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Pigeons have featured in numerous experiments in comparative psychology, including experiments concerned with animal cognition, and as a result we have considerable knowledge of pigeon intelligence.

Available data show, for example, that:

  • Pigeons have the capacity to share attention between different dimensions of a stimulus, but (like humans and other animals) their performance with multiple dimensions is worse than with a single stimulus dimension
  • Pigeons can be taught relatively complex actions and response sequences, and can learn to make responses in different sequences
  • Pigeons readily learn to respond in the presence of one simple stimulus and withhold responding in the presence of a different stimulus, or to make different responses in the presence of different stimuli.
  • Pigeons can discriminate between other individual pigeons, and can use the behaviour of another individual as a cue to tell them what response to make.
  • Pigeons readily learn to make discriminative responses to different categories of stimuli, defined either by arbitrary rules (e.g. green triangles) or by human concepts (e.g. pictures of human beings).
  • They do less well with categories defined by abstract logical relationships, e.g. "symmetrical" or "same", though some experimenters have successfully trained pigeons to discriminate such categories.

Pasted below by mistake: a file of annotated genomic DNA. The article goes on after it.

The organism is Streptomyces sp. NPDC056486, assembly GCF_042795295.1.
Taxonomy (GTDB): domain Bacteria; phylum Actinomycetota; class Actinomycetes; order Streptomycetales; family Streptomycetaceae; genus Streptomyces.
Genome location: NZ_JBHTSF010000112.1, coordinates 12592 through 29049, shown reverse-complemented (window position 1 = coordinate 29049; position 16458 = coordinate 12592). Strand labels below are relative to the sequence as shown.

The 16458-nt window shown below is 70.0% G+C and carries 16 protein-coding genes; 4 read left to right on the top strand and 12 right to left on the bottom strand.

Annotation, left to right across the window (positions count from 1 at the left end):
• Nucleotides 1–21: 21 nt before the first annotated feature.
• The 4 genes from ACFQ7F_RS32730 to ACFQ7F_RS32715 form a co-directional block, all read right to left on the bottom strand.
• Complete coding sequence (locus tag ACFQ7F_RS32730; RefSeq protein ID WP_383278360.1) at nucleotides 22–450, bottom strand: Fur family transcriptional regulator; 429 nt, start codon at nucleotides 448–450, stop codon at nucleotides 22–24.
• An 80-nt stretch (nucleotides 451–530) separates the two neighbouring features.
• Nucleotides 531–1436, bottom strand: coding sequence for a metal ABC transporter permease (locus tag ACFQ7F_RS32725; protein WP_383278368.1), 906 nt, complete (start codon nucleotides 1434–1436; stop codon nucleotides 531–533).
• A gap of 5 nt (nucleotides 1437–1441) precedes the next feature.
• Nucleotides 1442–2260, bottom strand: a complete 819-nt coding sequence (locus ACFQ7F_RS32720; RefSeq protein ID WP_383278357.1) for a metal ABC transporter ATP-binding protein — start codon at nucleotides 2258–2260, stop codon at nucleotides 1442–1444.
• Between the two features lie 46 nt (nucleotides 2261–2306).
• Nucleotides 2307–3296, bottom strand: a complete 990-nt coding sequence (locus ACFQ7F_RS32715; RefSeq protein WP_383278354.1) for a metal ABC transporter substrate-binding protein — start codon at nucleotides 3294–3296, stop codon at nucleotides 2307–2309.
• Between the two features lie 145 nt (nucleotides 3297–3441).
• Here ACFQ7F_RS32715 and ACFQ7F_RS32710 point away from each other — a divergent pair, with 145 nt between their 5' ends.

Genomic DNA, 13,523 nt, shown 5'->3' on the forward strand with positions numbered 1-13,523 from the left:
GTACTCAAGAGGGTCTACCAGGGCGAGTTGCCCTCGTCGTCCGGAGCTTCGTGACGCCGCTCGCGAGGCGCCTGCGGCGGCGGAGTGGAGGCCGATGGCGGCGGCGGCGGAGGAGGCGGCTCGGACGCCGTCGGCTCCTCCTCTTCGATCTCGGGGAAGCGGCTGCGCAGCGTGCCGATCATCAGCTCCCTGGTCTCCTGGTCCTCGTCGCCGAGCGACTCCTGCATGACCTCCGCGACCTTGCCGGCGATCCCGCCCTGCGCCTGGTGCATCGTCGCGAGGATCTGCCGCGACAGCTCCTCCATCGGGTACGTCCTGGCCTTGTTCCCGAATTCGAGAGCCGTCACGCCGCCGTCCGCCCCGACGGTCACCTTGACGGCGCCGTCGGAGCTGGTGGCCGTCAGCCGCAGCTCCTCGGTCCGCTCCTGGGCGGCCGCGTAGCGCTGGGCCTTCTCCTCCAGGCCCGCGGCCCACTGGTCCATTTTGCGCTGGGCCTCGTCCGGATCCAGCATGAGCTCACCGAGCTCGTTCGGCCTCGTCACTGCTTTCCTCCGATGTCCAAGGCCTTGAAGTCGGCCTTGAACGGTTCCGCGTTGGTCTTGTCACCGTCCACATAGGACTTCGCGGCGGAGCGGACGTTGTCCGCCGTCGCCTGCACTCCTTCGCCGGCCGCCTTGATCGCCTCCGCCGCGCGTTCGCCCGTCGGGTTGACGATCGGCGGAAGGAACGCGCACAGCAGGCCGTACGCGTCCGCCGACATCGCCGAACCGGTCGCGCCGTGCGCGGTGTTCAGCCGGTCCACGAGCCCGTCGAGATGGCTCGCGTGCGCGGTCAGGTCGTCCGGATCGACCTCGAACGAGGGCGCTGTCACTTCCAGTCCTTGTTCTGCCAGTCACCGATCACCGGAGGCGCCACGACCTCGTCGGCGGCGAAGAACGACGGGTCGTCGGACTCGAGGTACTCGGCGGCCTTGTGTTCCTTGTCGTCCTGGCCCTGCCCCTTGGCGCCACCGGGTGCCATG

• Pigeons seem to require more information than humans for constructing a three-dimensional image from a plane representation.
  • Pigeons seem to have difficulty in dealing with problems involving classes of classes. Thus they do not do very well with the isolation of a relationship among variables, as against a representation of a set of exemplars.
  • Pigeons can remember large numbers of individual images for a long time, e.g. hundreds of images for periods of several years.

All these are capacities that are likely to be found in most mammal and bird species. In addition pigeons have unusual, perhaps unique, abilities to learn routes back to their home from long distances. This homing behaviour is different from that of birds that show migration, which usually occurs over a fixed route at fixed times of the year, whereas homing is more flexible; however similar mechanisms may be involved.

Additionally pigeons are one of six species to pass the mirror test — which tests whether an animal recognizes its reflection as an image of itself — along with common chimpanzees, bonobos, orangutans, dolphins and humans. However, the tests which purported to show that pigeons could pass the mirror test have been criticized by many scientists.

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